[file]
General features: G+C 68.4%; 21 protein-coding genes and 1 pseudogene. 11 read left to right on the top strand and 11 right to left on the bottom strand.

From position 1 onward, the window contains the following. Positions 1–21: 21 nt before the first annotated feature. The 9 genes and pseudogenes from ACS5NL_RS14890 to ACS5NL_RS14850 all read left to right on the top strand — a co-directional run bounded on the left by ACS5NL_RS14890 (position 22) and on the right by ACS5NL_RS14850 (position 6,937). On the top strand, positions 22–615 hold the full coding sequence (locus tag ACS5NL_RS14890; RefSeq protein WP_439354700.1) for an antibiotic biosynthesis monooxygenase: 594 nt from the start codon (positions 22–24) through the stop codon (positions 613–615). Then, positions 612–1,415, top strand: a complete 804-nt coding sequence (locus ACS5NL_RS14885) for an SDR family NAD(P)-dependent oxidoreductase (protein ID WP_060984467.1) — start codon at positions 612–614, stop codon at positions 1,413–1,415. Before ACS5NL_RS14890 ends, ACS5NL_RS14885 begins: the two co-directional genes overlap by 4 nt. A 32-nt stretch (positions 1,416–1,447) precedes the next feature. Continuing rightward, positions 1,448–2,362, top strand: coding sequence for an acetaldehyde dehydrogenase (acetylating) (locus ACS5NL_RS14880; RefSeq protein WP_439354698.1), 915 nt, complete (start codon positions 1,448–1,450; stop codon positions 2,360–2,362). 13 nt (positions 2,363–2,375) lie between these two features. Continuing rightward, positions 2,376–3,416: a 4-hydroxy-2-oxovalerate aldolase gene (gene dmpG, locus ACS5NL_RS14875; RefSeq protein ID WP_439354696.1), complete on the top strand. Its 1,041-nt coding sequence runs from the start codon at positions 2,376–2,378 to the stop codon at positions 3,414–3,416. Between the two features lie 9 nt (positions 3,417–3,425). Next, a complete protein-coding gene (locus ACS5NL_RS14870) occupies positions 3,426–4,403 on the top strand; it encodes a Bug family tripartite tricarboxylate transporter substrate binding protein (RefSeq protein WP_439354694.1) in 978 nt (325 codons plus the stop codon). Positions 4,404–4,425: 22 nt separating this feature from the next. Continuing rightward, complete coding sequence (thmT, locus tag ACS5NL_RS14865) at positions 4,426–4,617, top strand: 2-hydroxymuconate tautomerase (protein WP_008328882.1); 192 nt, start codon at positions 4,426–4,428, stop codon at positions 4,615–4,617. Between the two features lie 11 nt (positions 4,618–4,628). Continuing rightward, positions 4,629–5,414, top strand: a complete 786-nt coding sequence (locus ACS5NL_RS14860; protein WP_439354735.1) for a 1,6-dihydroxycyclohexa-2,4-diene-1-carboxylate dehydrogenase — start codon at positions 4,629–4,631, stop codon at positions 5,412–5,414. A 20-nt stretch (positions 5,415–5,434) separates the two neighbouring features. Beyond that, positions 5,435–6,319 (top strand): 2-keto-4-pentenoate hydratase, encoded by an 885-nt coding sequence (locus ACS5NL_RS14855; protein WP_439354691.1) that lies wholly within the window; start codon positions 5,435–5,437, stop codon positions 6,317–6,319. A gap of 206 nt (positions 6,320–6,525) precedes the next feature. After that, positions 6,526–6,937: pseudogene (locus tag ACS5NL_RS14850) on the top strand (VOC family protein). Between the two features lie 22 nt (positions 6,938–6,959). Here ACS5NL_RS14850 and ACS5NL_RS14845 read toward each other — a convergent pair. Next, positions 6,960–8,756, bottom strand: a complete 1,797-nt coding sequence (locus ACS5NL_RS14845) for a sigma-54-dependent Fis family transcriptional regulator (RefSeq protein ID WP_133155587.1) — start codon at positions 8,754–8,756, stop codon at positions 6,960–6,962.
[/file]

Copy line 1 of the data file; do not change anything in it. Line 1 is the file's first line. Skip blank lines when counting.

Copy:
General features: G+C 68.4%; 21 protein-coding genes and 1 pseudogene. 11 read left to right on the top strand and 11 right to left on the bottom strand.